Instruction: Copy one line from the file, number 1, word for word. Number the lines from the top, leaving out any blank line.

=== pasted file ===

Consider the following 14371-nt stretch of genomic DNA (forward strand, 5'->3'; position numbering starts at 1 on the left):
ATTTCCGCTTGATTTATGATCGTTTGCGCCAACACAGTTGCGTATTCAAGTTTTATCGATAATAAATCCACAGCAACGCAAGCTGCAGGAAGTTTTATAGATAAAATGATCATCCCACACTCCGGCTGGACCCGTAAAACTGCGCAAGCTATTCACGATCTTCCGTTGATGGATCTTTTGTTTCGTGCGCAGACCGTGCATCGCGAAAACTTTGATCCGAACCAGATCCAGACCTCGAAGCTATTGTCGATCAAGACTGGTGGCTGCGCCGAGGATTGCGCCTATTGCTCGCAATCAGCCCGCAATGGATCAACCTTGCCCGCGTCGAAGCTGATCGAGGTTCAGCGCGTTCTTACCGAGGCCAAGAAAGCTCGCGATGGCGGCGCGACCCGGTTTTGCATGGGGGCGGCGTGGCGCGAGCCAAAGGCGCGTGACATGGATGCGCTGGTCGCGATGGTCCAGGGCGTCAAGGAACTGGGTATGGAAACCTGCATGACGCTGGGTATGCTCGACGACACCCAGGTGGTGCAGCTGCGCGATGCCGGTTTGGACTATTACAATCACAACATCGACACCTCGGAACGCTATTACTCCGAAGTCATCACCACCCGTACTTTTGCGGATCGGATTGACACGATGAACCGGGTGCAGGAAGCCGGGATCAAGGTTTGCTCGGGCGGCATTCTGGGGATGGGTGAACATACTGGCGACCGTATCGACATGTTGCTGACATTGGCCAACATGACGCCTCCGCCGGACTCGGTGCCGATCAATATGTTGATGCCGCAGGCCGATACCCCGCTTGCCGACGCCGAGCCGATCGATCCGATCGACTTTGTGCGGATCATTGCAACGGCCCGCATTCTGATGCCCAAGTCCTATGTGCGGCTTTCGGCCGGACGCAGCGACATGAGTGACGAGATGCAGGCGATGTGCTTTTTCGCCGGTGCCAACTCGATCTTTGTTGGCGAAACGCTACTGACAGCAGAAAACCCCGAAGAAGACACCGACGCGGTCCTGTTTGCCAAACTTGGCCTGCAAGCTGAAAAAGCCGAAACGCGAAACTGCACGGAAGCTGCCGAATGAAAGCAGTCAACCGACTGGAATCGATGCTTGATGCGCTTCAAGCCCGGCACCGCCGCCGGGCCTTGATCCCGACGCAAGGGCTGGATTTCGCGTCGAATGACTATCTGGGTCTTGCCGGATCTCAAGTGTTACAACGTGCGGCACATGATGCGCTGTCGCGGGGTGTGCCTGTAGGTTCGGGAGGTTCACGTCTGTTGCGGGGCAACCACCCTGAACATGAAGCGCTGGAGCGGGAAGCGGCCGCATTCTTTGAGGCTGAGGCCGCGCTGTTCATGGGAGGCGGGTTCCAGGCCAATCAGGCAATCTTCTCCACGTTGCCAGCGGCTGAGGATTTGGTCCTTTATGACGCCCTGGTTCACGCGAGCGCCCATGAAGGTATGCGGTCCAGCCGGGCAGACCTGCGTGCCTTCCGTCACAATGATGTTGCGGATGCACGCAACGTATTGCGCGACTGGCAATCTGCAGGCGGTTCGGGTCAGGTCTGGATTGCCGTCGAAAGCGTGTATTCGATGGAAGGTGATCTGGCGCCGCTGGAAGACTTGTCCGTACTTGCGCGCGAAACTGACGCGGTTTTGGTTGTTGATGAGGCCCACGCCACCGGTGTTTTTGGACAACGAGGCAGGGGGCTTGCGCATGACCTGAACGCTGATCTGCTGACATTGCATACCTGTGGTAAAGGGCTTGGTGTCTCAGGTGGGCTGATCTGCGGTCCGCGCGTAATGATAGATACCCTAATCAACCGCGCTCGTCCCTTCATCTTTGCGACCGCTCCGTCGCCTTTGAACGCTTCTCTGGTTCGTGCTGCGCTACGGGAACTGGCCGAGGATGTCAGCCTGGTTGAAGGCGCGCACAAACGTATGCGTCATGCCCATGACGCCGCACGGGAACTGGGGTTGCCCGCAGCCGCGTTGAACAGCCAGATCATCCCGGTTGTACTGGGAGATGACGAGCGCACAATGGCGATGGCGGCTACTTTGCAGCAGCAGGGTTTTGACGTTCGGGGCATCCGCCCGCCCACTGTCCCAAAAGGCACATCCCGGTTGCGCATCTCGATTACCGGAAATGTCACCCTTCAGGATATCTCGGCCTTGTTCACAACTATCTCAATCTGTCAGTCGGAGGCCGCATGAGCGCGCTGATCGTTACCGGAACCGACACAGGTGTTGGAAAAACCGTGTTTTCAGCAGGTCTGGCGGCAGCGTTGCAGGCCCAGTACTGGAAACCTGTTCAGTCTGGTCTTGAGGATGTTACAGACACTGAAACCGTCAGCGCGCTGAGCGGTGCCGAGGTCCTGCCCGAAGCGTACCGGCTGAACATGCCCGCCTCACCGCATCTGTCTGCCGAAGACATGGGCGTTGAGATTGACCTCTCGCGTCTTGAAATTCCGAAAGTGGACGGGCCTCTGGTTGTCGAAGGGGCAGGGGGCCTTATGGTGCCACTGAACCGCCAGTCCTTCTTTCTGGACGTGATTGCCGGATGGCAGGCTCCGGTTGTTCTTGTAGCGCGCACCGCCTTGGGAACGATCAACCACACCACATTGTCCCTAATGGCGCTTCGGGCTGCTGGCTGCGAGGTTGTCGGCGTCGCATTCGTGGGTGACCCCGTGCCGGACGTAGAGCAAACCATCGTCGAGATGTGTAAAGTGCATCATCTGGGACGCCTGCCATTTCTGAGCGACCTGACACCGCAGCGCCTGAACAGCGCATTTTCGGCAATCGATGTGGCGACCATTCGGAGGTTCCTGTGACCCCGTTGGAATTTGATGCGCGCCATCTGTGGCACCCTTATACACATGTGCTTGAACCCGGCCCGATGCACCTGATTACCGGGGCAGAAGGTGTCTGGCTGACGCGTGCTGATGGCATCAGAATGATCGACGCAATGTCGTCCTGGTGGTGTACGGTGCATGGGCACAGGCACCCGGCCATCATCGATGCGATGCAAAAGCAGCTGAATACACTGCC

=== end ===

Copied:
Consider the following 14371-nt stretch of genomic DNA (forward strand, 5'->3'; position numbering starts at 1 on the left):